Labour turns its guns on Osborne's infrastructure failures

New figures show that just seven of the 576 infrastructure projects planned by the coalition have been completed.

When Nick Clegg recently conceded that the coalition had cut infrastructure spending too fast after coming to power, he took care to assure us that all was now well. "I think we've all realised that you actually need, in order to foster a recovery, to try and mobilise as much public and private capital into infrastructure as possible," the Deputy PM said. 

While one welcomes the government's belated conversion to the merits of counter-cyclical spending (a rare concession to its Keynesian critics), the early results are not encouraging. Labour will use an opposition debate today to highlight new Treasury figures showing that just seven (1.2 per cent) of the 576 infrastructure projects planned by the coalition are "completed" or "operational" and that most of these are road schemes began under the last government. In addition, just 18.2 per cent of the projects are said to have "started" or to be "in construction" or "under construction".  

Clegg himself has previously expressed frustration over the timelag between projects being announced and completed. He remarked in a speech to the LSE in September 2011: "A key blockage is actually within government: Whitehall. Identifying projects and funnelling cash to them can take time – I understand that. These are big investments, and you have to get the detail right. But failure to deliver major infrastructure projects on time and on budget is a perennial problem in the UK."

The government's failure to improve its performance on this front is a matter of concern to the Lib Dems, with some blaming George Osborne's preference for Treasury "guarantees" over direct spending. In her column today, the Times's Rachel Sylvester reports that "Clegg and other senior Lib Dems are convinced that the Government needs to loosen the public purse strings and spend even more on infrastructure to stimulate the economy".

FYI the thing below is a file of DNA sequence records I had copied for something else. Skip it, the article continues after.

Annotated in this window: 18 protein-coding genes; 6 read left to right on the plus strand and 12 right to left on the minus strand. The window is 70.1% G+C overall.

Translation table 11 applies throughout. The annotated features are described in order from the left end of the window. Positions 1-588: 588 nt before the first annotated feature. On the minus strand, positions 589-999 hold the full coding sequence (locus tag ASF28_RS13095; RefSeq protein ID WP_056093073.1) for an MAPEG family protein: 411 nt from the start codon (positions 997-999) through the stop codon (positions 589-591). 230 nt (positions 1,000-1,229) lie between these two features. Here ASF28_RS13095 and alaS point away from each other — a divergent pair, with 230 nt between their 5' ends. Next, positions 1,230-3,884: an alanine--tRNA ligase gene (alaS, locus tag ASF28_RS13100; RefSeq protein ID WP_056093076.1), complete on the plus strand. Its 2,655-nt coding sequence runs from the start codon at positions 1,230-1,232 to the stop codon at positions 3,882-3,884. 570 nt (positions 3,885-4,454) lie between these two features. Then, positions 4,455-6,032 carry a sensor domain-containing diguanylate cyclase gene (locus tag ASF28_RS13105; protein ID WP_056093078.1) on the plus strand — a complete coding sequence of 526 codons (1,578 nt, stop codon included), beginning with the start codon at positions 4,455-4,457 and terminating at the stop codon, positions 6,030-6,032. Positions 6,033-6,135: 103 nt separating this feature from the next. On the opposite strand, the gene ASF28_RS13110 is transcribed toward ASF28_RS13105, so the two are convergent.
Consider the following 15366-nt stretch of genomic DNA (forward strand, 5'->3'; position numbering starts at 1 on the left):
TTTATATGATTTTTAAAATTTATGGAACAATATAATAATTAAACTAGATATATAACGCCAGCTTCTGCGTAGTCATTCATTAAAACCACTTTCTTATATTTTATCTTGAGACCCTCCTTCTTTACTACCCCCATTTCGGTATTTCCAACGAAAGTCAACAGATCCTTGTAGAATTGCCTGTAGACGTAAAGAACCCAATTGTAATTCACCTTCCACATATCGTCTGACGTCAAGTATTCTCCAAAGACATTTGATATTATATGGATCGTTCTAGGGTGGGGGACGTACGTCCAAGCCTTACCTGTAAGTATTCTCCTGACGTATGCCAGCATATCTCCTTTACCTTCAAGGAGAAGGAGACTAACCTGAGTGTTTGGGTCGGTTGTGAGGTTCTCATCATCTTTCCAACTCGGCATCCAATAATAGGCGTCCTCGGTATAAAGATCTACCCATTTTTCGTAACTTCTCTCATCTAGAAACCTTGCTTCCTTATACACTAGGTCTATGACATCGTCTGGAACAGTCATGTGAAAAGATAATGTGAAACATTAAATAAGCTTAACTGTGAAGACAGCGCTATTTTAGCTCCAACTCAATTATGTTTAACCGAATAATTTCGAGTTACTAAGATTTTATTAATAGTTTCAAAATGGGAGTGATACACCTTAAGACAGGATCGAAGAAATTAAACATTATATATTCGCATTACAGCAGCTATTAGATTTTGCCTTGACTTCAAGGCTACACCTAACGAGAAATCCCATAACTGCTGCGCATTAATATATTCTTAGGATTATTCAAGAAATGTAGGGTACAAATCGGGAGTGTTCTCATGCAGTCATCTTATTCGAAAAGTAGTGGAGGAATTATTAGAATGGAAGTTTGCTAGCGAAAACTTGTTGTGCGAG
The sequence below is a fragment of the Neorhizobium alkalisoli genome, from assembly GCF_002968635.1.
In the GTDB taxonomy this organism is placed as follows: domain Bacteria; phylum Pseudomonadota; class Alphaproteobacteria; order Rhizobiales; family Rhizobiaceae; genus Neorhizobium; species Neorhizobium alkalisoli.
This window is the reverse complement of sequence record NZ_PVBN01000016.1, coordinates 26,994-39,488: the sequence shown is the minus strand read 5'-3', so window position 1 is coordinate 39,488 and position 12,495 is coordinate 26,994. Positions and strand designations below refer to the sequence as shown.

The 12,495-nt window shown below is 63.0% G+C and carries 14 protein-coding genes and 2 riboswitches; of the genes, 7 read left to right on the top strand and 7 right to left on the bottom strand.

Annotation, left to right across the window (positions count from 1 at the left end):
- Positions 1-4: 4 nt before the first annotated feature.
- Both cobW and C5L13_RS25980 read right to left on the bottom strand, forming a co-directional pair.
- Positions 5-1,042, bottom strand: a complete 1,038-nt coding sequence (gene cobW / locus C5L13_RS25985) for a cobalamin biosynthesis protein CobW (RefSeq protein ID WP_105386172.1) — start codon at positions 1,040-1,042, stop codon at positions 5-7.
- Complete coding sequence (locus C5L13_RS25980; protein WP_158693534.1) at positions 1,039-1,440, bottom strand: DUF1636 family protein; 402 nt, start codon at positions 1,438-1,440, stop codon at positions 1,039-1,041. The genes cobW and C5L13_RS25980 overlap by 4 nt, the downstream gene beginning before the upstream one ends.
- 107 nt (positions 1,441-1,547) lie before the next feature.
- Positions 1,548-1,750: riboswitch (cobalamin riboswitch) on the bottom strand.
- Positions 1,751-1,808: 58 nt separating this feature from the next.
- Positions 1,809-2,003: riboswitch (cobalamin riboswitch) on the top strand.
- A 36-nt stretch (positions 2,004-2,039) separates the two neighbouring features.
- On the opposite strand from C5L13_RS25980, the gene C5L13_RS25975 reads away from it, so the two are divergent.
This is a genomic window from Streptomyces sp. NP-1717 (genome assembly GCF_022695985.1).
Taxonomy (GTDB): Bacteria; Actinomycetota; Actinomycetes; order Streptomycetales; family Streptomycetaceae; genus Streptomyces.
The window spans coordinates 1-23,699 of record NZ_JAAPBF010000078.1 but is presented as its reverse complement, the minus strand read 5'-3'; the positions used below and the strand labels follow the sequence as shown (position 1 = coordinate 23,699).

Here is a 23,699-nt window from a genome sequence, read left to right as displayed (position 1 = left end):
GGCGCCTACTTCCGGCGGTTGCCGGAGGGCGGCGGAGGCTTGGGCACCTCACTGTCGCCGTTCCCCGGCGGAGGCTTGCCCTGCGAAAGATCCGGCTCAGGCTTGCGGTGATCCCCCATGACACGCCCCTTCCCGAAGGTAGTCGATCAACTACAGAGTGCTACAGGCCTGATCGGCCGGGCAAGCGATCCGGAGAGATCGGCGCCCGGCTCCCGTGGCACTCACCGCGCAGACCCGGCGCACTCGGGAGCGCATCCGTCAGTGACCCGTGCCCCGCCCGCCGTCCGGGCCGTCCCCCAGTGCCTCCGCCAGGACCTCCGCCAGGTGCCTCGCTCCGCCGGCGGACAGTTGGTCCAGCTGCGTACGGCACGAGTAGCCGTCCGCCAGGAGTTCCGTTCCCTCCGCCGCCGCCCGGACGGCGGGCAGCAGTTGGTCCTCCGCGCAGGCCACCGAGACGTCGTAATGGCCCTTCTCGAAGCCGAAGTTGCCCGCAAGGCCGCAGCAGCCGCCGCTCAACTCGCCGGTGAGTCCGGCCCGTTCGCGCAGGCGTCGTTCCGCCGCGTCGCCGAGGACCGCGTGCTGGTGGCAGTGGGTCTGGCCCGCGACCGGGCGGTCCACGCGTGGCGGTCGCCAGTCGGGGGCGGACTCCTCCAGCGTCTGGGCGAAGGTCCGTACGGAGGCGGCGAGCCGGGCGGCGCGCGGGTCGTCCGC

After Clegg claimed that the coalition's capital spending cuts were "no more than what Alistair Darling spelt out anyway", Labour will also point to OBR figures (see below) showing that the government has spent £12.8bn less than Darling planned. 


Public Sector Gross Investment - OBR forecast of Labour plans

Public Sector Gross Investment under the Conservative-led government














The last time Rachel Reeves cited these figures, George Osborne accused her of "not being completely straight", a remark which earned him a rebuke from the Speaker. 

But even if one discounts the numbers for 2012-13 (which is still ongoing), the data shows that the coalition spent £6.1bn less in its first two years than Labour would have. Little wonder that the Lib Dems are urging Osborne to finally loosen the fiscal taps.

Shadow chancellor Ed Balls visits a social housing project with shadow chief secretary to the Treasury Rachel Reeves. Photograph: Getty Images.

George Eaton is political editor of the New Statesman.

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Did Titantic do more for climate change than Leonardo DiCaprio’s new documentary?

Sex, icebergs and individual plight: the actor’s earlier outing teaches us more about vast disasters than his new docufilm about global warming’s impact, Before the Flood.

“Now you know there was a man named Jack Dawson and that he saved me . . . in every way that a person can be saved.” Or did he? For Titanic actor Leonardo DiCaprio, there is one way in which Jack never did rescue Rose: from the threat of climate catastrophe. 

Over the last 15 years, DiCaprio has made the issue a personal mission. Yet even in his role as UN climate ambassador, he stills feels far from heroic:

“If the UN really knew how I feel, how pessimistic I am about our future . . . I mean to be honest, they may have picked the wrong guy.”